ToxicTrailers.com was launched after Hurricane Katrina in 2005 when the government spent more than $2 billion on FEMA trailers with high levels of formaldehyde that sickened thousands of people. The FEMA trailer tragedy exposed what is a widespread problem in RVs, mobile homes, modular buildings and even conventional buildings that use pressed wood products. Unfortunately, as we approach the tenth anniversary of Katrina, formaldehyde regulations are not being enforced in the U.S., and people's health is at risk. If you are having burning eyes, congestion, sore throat, coughing, breathing difficulties, frequent sinus infections or rashes, and difficulties concentrating, you may have a formaldehyde problem. For questions or to share your story, write firstname.lastname@example.org.
Friday, November 9, 2012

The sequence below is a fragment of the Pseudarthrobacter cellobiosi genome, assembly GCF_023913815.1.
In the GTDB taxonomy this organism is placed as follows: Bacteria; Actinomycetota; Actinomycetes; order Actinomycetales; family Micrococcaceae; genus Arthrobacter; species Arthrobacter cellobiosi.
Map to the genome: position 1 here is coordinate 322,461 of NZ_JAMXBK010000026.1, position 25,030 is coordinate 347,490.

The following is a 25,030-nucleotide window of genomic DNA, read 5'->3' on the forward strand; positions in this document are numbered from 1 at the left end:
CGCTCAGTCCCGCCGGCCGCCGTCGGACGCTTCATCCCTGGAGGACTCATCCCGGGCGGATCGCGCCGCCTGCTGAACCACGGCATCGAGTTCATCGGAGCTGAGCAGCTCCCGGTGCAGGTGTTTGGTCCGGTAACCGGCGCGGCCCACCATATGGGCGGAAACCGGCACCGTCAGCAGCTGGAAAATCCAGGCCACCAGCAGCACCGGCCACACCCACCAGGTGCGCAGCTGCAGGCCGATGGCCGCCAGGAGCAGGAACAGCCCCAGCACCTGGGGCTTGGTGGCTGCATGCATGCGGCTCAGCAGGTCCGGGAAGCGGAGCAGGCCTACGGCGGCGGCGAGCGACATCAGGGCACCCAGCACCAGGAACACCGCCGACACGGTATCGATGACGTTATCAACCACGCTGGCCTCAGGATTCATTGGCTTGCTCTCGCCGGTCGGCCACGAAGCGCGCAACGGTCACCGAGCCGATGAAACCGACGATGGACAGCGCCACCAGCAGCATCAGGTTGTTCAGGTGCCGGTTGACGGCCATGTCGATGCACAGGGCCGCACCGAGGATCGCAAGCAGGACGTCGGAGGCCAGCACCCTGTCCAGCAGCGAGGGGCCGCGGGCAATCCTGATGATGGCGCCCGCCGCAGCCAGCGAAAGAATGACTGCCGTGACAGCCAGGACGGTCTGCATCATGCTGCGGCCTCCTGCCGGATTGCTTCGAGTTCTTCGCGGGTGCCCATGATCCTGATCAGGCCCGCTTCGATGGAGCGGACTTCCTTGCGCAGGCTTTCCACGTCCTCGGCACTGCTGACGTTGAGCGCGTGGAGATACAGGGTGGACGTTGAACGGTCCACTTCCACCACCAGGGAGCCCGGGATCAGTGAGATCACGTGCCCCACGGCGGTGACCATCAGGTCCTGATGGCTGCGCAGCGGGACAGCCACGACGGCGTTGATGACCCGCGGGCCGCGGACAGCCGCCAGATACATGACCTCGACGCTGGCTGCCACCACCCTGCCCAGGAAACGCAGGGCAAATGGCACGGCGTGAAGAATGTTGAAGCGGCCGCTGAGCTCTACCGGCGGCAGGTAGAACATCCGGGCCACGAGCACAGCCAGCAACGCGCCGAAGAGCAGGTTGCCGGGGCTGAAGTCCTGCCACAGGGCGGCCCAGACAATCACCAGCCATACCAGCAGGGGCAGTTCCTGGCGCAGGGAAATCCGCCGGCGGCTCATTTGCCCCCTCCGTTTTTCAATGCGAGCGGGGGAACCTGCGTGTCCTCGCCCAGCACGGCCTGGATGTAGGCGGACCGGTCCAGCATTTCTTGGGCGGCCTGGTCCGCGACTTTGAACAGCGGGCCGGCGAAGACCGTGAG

The AP reports today that the federal government is moving manufactured housing into areas in New York and New Jersey that were hit hardest by Sandy. AP said: FEMA Administrator Craig Fugate said the disaster-relief agency has several hundred mobile homes in its inventory of emergency supplies and has started moving some of them to disaster zones. He said it is unclear yet if FEMA will need to order more of the temporary homes. "FEMA was widely criticized for using trailers after Hurricanes Katrina and Rita devastated New Orleans and parts of the Gulf Coast in 2005 after many of those trailers were later found to contain toxic levels of formaldehyde. "Fugate said the mobile homes being sent to New York and New Jersey have been approved by the Department of Housing and Urban Development. The mobile homes being used for this storm are not the same kind that were used after Katrina and Rita, FEMA said." People who get these FEMA trailers need to know that despite the tens of thousands of people poisoned by formaldehyde in FEMA trailers after Katrina, FEMA is no longer even testing the trailers it buys for formaldehyde. And the HUD standards have not been changed or improved from what they were before Katrina. The HUD standards are not only woefully inadequate, but there is no enforcement. FEMA's excuse for no longer requiring that the housing they purchase is low in formaldehyde is that "everybody does it." FEMA is only purchasing what is available in the marketplace to anyone. IF anyone gets one of the Sandy FEMA trailers, and could like a free test kit for formaldehyde, send an email to email@example.com.